By Justin Aufdermauer
Oregon’s legislature is currently in session and is facing some serious issues such as a funding a much-needed statewide transportation package, adjusting for a $1.8 billion-dollar deficit, and simply figuring out how to work together. The legislature is required by law to adopt a balanced two-year budget. It is no easy feat and requires difficult trade-offs between competing programs and services. This Friday, March 3rd, from 6 to 8 p.m. at the Officers Mess Hall at the Port of Tillamook Bay is the Ways and Means Committee Public Forum. This is your opportunity to tell the Legislature what really matters to you.
Here are some facts to consider while researching or testifying about Oregon’s budget:
- Since the end of the Great Recession, Oregon revenues have grown faster than almost every state in the nation. Oregon’s state tax revenues are at an all-time high.
- The State actually has $1.2 billion dollars more to spend this budget cycle than it did last budget. The $1.8 billion deficit being discussed is due to government costs that are increasing faster than the additional revenue.
- One of the biggest cost-drivers for this and future budgets is the Public Employee Retirement System (PERS), which diverts money away from Oregon’s classrooms and other services.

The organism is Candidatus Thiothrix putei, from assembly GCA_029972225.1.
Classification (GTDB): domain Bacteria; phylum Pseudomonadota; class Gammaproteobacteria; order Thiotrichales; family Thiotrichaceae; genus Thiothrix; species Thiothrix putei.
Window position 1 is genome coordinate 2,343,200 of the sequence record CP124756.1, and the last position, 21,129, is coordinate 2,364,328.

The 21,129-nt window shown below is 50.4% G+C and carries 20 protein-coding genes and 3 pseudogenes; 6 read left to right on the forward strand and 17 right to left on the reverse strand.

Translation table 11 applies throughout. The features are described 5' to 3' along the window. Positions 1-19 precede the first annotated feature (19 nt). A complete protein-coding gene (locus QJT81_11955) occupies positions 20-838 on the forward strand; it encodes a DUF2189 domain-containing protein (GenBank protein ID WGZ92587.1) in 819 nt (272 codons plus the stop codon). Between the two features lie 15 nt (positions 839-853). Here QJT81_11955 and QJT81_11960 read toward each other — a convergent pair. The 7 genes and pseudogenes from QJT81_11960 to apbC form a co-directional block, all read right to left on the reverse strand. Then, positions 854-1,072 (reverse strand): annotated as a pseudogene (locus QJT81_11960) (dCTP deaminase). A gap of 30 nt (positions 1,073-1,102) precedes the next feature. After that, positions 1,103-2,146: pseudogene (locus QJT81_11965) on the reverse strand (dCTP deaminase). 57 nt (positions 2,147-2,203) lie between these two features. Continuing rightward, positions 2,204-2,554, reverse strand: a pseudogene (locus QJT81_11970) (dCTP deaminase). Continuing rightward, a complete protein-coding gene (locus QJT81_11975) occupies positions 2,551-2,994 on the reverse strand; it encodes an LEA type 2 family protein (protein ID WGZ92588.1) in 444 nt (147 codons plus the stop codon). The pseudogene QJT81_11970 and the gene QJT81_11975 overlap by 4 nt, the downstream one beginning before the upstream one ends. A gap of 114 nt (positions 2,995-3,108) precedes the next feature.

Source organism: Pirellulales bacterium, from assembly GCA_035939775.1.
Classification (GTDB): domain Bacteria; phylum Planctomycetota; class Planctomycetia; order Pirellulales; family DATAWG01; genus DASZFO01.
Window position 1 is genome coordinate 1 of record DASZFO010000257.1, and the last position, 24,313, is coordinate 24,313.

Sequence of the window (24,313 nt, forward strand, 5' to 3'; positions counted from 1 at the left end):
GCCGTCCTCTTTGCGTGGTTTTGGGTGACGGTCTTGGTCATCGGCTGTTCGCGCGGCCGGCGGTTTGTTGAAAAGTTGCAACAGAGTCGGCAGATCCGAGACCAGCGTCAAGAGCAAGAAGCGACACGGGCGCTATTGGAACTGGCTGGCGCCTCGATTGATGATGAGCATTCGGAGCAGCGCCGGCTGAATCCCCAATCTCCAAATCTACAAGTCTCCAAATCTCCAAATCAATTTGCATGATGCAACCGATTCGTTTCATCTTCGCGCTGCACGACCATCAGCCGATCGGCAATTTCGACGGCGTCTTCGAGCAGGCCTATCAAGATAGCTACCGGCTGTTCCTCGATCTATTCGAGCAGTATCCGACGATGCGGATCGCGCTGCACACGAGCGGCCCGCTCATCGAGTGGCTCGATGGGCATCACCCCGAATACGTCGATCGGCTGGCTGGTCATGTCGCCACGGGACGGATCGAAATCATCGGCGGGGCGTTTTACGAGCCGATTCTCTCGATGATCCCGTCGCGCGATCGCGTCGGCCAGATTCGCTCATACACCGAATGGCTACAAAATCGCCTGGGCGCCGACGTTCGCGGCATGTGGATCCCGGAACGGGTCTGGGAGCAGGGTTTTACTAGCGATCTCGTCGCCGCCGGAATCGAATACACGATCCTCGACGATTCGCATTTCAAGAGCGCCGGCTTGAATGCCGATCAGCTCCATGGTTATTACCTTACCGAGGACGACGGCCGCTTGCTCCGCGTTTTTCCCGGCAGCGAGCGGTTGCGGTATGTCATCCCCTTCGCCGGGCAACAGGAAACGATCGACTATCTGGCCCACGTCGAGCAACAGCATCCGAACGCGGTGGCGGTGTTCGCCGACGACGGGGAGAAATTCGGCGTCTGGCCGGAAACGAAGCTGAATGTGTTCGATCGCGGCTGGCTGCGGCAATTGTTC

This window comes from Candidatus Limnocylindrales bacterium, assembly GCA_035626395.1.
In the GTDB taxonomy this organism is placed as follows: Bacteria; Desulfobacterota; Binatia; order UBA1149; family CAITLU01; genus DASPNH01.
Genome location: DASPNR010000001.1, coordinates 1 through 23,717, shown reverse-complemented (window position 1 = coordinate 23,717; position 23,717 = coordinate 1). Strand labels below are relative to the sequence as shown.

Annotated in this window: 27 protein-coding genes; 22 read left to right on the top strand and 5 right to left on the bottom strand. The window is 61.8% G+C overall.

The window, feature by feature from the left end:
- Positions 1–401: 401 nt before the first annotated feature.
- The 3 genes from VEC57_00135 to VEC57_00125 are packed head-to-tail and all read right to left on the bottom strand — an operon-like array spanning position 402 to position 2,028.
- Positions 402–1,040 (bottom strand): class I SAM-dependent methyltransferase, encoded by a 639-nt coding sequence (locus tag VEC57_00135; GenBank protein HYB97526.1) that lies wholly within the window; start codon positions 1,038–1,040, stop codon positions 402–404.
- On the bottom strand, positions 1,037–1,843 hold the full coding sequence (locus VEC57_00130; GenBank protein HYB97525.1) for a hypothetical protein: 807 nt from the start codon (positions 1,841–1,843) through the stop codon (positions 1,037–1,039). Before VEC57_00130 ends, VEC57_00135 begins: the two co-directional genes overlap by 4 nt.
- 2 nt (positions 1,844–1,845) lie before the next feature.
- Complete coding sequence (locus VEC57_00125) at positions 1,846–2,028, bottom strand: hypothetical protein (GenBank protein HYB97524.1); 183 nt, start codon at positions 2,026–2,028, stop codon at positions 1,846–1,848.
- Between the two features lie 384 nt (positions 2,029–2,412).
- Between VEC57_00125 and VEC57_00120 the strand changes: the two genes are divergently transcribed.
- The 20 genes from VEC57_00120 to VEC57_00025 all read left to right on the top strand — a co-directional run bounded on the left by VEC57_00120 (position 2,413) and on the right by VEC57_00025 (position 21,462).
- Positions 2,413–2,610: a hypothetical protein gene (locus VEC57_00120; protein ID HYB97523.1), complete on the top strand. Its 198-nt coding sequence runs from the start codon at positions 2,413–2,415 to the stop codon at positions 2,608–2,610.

- Oregon is the only state in the country where the public employees pension programs are fully funded by tax dollars and there is no requirement for state employee participation.
- While PERS pension costs are skyrocketing, the PERS system continues to operate a second, 401K-style retirement savings plan in addition to the pension plan. Taxpayers should not be required to pay for two retirement plans, when the pension plan alone is bankrupting our state.
- If Oregon taxpayers’ contributions to government employee health plan premiums were at the U.S. average, the state could save hundreds of millions of dollars per budget cycle to invest in schools and other services.
Bottom Line: Before making cuts to education, healthcare and other essential services for Oregonians, or before putting additional tax burden on citizens or business, we must curb Oregon’s rapidly rising Public Employee Retirement System (PERS) costs and high government employee healthcare costs.
Individuals who receive or are currently in the PERS program clearly deserve their benefits; those are the benefits that were agreed to when they started their career. However, PERS reforms is a reality that our state needs to face moving forward if we hope to see any balance of between taxes and services.
I encourage you to take a moment to look through the Ways and Means Committee budget framework. You can find it on our website at www.tillamookchamber.org/chamber-chatter by clicking on this story. If you can’t make the meeting and have input for the Ways and Means Committee you can submit testimony via email at firstname.lastname@example.org or email our State Senator Betsy Johnson directly (who is a Ways and Means Vice Co-Chair) at email@example.com.
The Chamber Board and myself value your input and insight. Feel free to contact us anytime at firstname.lastname@example.org.